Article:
More questions for companies connected to Humboldt crash; local drivers voice industry frustration - 660 CITYNEWS
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More questions for companies connected to Humboldt crash; local drivers voice industry frustration

Last Updated Jun 13, 2018 at 5:13 pm MDT

The Humboldt Broncos website pays tribute to their fallen team members.

As the Alberta Government explains why a new registered company in Calgary connected to the one involved in the Humboldt Broncos bus crash is in operation, local drivers are expressing frustration regarding overall problems in their industry.

Alberta Transportation says one of the trucks and drivers listed from Calgary-based Adesh Deol Trucking Ltd. – which owned the truck involved in the April 6th crash – are operating with another numbered company.

“The only driver currently employed by the numbered company is not the driver who was involved in the Humboldt incident,” Alberta Transportation said in a statement.

RCMP are still investigating the crash more than two months later, but are preparing to talk to Crown prosecutors about potential charges.

While the government says it has done its due diligence in lifting the suspension against the numbered company back on June 1st, professional truckers in Calgary say there are more widespread problems that must be addressed.

“The public have no clue what the problem is, they’re just looking at the iceberg,” said Harry Dhillon, the senior instructor at Calgary’s Professional Truck Driving School. “There’s lots of people coming into Alberta from other provinces like Ontario and B.C. to get the license in from Alberta because it’s easier to get it.”

Dhillon points to a poor set of minimum standards in the province and that some instructors are getting certified having never driven a truck in their life.

“They’re not doing anything illegal, but it’s not quality training,” he said.

Calgary’s Professional Driving School safety instructor Harry Dhillon says safety issues in his industry are widespread and the government must act. (Michael Lumsden)



The crash on April 6th near Tisdale, Saskatchewan killed 16 members of the Humboldt Broncos organization, including 10 players, as well as coaches and staff.

Five days later, the owner of Adesh Deol Trucking Ltd., Sukhmander Singh, told reporters the driver started working for him about a month before.

He said he and the driver – who remains unknown – were the only people working for the company, knew each other through their circle of friends and had checked his credentials before hiring him.

“I’m just sorry for everything,” he told the Canadian Press.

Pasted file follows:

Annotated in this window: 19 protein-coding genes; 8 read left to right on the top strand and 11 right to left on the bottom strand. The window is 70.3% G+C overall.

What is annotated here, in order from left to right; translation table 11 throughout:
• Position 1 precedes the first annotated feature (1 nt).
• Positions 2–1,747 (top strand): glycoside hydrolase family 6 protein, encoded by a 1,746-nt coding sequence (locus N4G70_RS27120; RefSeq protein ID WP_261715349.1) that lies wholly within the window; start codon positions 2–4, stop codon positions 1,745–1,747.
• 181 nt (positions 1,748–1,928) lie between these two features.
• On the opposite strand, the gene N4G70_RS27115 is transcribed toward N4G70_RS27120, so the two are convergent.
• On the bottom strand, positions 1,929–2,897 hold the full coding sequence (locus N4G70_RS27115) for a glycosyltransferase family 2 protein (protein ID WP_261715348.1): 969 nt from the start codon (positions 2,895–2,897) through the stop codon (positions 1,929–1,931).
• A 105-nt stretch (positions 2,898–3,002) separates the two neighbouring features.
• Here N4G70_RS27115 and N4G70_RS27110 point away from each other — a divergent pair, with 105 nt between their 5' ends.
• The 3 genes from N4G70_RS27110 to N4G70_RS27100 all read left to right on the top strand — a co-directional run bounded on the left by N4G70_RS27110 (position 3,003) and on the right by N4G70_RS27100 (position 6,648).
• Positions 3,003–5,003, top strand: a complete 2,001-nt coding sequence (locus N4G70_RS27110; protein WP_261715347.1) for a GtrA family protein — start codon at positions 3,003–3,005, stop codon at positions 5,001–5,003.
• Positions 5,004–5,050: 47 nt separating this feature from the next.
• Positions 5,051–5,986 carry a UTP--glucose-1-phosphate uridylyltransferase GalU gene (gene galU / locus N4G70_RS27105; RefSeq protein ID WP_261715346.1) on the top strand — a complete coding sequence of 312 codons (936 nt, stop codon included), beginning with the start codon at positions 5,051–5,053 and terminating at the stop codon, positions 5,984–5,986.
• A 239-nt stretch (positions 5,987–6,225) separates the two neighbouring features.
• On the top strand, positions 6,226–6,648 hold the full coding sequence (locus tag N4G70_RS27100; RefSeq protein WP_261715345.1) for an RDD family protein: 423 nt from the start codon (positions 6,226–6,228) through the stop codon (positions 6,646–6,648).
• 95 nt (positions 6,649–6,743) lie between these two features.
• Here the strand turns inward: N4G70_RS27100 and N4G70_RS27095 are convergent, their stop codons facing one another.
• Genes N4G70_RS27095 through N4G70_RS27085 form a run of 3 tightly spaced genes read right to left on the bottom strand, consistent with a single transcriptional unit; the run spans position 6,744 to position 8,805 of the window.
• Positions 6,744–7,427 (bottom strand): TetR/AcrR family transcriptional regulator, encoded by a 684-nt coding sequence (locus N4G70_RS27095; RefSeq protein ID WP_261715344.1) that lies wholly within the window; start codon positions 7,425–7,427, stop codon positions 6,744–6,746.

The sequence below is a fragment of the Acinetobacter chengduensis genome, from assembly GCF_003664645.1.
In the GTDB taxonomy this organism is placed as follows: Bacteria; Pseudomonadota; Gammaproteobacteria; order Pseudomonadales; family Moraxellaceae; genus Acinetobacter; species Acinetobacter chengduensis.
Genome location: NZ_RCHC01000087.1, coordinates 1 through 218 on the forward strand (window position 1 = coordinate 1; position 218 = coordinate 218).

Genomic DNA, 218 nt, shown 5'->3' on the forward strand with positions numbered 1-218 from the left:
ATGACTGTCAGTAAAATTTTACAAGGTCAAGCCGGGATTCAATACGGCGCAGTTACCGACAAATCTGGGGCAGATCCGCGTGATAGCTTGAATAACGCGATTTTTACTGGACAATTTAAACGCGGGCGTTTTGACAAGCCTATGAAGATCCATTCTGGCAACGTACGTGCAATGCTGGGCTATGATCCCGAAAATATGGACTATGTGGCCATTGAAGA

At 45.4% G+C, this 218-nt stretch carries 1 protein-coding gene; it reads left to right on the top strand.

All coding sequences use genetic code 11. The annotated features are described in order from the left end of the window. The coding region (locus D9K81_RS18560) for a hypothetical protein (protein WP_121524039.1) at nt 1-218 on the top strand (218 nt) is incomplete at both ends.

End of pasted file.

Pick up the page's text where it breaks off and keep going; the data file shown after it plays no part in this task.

The second company was originally incorporated in late October of 2015, but was revived in April of this year after the crash.

It also received a Safety Fitness Certificate in early May, but due to the connection with Adesh Deol, Alberta Transportation immediately suspended the certificate.

“Once the carrier demonstrated that it was in compliance, Alberta Transportation had no legal grounds to maintain the suspension and the suspension was lifted on June 1, 2018,” the government says.

Alberta Transportation says it will closely monitor the carrier, having attached conditions to the certificate and will conduct a follow-up audit over the next three months.

Tom Straschnitzki, father of injured player Ryan Straschnitzki, responded online.

“Weird how Sask changed their rules right after accident. Alberta…..well you made money on the license,” he said on Twitter.

Ryan’s mother Kim also tweeted “Do we all look that stupid??”

And despite the suspension, CBC Saskatchewan reports Singh was attempting to recruit drivers on Kijiji to join the company run out of his home earlier this month, but eventually took down the add when questioned.

660 NEWS has reached out to Singh for comment, but has not received any response yet.


Driver Stacy Hill says too many companies have drivers on the road for too long. (Michael Lumsden)

Ontario recently became the first province to make truck-driving training mandatory, while it remains optional in other provinces, including Alberta.

Dhillon says as the government reviews training, there’s a lot of negligence that has to be corrected.

“It’s really sad to say, but there are industry members who do not follow procedures and who do not think that safety should be a first concern,” he said. “I think the government lacks employees, I think they need to hire more staff to monitor the facilities that train them and the examiners especially.”

At his school, Dhillon says all new drivers are different, but he has a minimum driving training requirement of 30 to 40 hours on average.

One of his veteran drivers, Stacy Hill, said there’s too many companies doing the bare minimum when it comes to meeting provincial requirements.

Another general problem in the industry he says is disproportionate driving standards among companies and how some are struggling to find talent to meet their requirements.

“We’re short five drivers right now,” he said. “We know of a large trucking company in southern Alberta, in two months, they lost 77 drivers because of the way the industry is going.”

“They’re spending too much time on the road and not being compensated for it correctly.”

Hill also there also has to be much more emphasis in training that driving a semi-trailer is unlike anything else on the road.

“That is a total animal unto itself,” he said. “The skill sets I possess to do that and do it efficiently, are dramatically and diametrically opposed to a driver, driving a commercial vehicle in a city.”

“You take city drivers and put them on the highway, you’re looking at huge risk, yet they’re still professional drivers and they still have the licensing,” he said.